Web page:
The Medicinal Herb Info site was created to help educate visitors about the often forgotten wisdom of the old ways of treating illnesses. Many of today's drugs and medicines were originally derived from natural ingredients, combinations of plants and other items found in nature.

We are not suggesting that you ignore the help of trained medical professionals, simply that you have additional options available for treating illnesses. Often the most effective treatment involves a responsible blend of both modern and traditional treatments.

We wish you peace and health!

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Fringe Tree

Scientific Names

Fringe Tree

  • Chionanthus virginicus L.
  • Oleaceae
  • Olive family

Common Names

  • Gray beard tree
  • Old man’s beard
  • Poison ash
  • Snowdrop tree
  • Snowflower
  • White fringe

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Parts Usually Used

Root bark, trunk bark
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Description of Plant(s) and
Culture

Fringe tree reaches 8-25 feet in height; the leaves are opposite, smooth, and oblong to oval in shape, grow 8 inches long. In May and June, when the leaves are only partially developed, the fragrant, slender-petaled, white flowers, from whose fringe-like petals the tree derives its name, appear in dense, drooping, panicles. The fruit is an oval, purple drupe, resemble small olives.

Other varieties: Leaves of the Chinese species (C. retusus) have been used in Asia as a tea substitute.
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Where Found

Grows in the middle and southern United States and in New England. Cultivated in parks and gardens, dry slopes, and occurs wild along riverbanks and on higher ground. New Jersey to Florida; Texas, eastern Oklahoma, north to Missouri, southern Ohio.
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Medicinal Properties

Alterative, aperient, cholagogue, diuretic, febrifuge, hepatic, laxative, tonic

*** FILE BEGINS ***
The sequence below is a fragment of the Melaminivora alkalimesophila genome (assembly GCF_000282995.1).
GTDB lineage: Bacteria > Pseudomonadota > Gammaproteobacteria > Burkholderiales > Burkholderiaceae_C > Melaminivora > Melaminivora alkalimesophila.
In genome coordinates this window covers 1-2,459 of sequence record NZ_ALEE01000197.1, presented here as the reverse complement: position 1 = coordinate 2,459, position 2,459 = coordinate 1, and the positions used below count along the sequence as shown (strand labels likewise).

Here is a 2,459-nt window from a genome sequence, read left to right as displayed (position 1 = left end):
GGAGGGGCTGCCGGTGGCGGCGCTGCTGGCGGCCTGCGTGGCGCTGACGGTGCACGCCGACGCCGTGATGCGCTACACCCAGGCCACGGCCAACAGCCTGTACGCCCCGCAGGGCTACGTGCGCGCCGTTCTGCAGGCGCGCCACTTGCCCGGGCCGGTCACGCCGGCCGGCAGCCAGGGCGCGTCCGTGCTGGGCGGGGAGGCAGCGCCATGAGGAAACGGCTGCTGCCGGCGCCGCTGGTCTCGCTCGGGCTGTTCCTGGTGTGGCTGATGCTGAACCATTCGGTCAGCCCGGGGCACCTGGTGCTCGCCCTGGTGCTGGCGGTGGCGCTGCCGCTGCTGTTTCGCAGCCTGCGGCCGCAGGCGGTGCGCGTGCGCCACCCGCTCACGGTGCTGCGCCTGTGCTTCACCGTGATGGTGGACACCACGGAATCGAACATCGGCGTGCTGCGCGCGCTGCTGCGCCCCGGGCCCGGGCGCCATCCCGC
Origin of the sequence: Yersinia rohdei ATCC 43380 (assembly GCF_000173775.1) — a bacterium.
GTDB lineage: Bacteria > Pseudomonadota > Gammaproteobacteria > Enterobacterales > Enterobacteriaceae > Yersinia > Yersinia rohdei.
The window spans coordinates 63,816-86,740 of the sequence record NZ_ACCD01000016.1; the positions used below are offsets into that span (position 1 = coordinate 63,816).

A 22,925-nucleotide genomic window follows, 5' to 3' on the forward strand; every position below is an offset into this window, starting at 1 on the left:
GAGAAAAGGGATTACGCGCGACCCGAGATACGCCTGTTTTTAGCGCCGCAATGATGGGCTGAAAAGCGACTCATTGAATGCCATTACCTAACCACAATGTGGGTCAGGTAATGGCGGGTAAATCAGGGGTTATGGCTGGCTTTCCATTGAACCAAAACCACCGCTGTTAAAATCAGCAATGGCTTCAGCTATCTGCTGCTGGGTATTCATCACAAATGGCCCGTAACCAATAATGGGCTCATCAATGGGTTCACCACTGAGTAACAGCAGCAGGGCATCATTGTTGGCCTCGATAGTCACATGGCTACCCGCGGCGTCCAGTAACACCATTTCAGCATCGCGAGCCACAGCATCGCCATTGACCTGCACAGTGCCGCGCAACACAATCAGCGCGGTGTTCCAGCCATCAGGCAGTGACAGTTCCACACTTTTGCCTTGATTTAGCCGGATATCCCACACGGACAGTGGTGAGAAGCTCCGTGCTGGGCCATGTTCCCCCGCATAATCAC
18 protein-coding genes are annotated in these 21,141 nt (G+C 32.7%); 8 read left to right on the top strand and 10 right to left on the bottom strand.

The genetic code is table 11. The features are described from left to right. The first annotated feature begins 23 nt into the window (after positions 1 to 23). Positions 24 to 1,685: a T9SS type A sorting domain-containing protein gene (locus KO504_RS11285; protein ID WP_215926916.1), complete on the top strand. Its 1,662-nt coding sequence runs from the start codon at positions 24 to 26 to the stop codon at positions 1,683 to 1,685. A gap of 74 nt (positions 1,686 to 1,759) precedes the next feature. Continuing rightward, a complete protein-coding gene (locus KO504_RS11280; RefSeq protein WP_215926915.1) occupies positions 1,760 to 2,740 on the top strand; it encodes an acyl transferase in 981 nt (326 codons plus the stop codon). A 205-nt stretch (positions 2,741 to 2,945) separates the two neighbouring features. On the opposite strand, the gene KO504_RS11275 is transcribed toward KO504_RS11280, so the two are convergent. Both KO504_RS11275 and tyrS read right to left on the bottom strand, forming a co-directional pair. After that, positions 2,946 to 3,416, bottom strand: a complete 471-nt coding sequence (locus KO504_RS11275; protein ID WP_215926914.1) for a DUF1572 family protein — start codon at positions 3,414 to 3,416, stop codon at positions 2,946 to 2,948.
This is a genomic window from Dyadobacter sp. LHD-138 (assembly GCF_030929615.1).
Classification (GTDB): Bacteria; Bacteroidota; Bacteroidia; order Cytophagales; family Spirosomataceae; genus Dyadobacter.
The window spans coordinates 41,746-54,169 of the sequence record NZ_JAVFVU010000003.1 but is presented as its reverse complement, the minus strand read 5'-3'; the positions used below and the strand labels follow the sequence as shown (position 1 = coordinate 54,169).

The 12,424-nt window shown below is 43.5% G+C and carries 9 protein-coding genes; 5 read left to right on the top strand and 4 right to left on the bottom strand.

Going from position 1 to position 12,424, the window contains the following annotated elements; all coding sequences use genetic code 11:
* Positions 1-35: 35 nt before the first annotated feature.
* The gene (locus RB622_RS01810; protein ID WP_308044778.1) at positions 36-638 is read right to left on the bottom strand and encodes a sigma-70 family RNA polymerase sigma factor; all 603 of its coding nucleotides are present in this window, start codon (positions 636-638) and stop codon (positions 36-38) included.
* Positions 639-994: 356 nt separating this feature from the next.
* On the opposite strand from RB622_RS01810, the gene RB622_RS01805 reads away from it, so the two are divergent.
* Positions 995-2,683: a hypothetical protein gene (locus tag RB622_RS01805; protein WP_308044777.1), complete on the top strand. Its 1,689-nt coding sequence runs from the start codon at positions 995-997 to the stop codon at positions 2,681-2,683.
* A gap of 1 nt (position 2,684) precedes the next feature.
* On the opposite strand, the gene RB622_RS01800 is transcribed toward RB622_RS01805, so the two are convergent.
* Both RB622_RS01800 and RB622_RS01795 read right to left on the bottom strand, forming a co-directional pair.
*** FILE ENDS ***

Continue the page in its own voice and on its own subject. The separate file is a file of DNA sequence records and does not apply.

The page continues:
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Biochemical Information

Glycoside phyllirine, saponin
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Legends, Myths and Stories

Native Americans and early colonists were familiar with fringe tree’s healing virtues. Migraine sufferers were amazed at the results of treatment.
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Uses

Bark tea reduces fevers, relieves dyspepsia, and is beneficial for kidneys and liver inflammations including liver cirrhosis, acts as a cathartic, jaundice, gallstones, stimulates bile secretion, treats hepatitis, colic, headache, migraines, malaria, and used as a tonic. The bark made into a poultice is used externally on wounds, sores, infections, and skin irritations.
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Formulas or Dosages

Decoction: boil 1 tsp. bark in 1 cup water. Take 1 cup per day.

Tincture: take 7-10 drops in water, as indicated.

Physicians formerly used 10 drops every 3 hours, of tincture for jaundice. Prepare tincture: 1 part bark by weight in 5 parts 50% grain alcohol (not rubbing alcohol which is poisonous if taken internally) and water.
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Warning

Overdose may cause vomiting, frontal headaches, slow pulse.
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Bibliography

Buy It! American Folk Medicine, by Clarence Meyer, Meyerbooks, publisher, PO Box 427, Glenwood, Illinois 60425, 1973

Buy It! Back to Eden, by Jethro Kloss; Back to Eden Publishing Co., Loma Linda, CA 92354, Original copyright 1939, revised edition 1994

Buy It! The Complete Medicinal Herbal, by Penelope Ody, Dorling Kindersley, Inc, 232 Madison Avenue, New York, NY 10016, First American Edition, copyright 1993

Buy It! Eastern/Central Medicinal Plants, by Steven Foster and James A. Duke., Houghton Mifflin Company, 215 Park Avenue South, New York, NY 10000

Buy It! The Herbalist Almanac, by Clarence Meyer, Meyerbooks, publisher, PO Box 427, Glenwood, Illinois 60425, copyright 1988, fifth printing, 1994

Buy It! The Herb Book, by John Lust, Bantam Books, 666 Fifth Avenue, New York, NY. copyright 1974.

Buy It! Indian Herbalogy of North America, by Alma R. Hutchens, Shambala Publications, Inc., Horticultural Hall, 300 Massachusetts Avenue, Boston, Massachusetts 02115, 1973

Buy It! The Magic of Herbs in Daily Living, by Richard Lucas, Parker Publishing Co. (1988).

Buy It! Planetary Herbology, by Michael Tierra, C.A., N.D., O.M.D., Lotus Press, PO Box 325, Twin Lakes. WI 53181., Copyright 1988, published 1992

Buy It! Webster’s New World Dictionary, Third College Edition, Victoria Neufeldt, Editor in Chief, New World Dictionaries: A Division of Simon & Schuster, Inc., 15 Columbus Circle, New York, NY 10023

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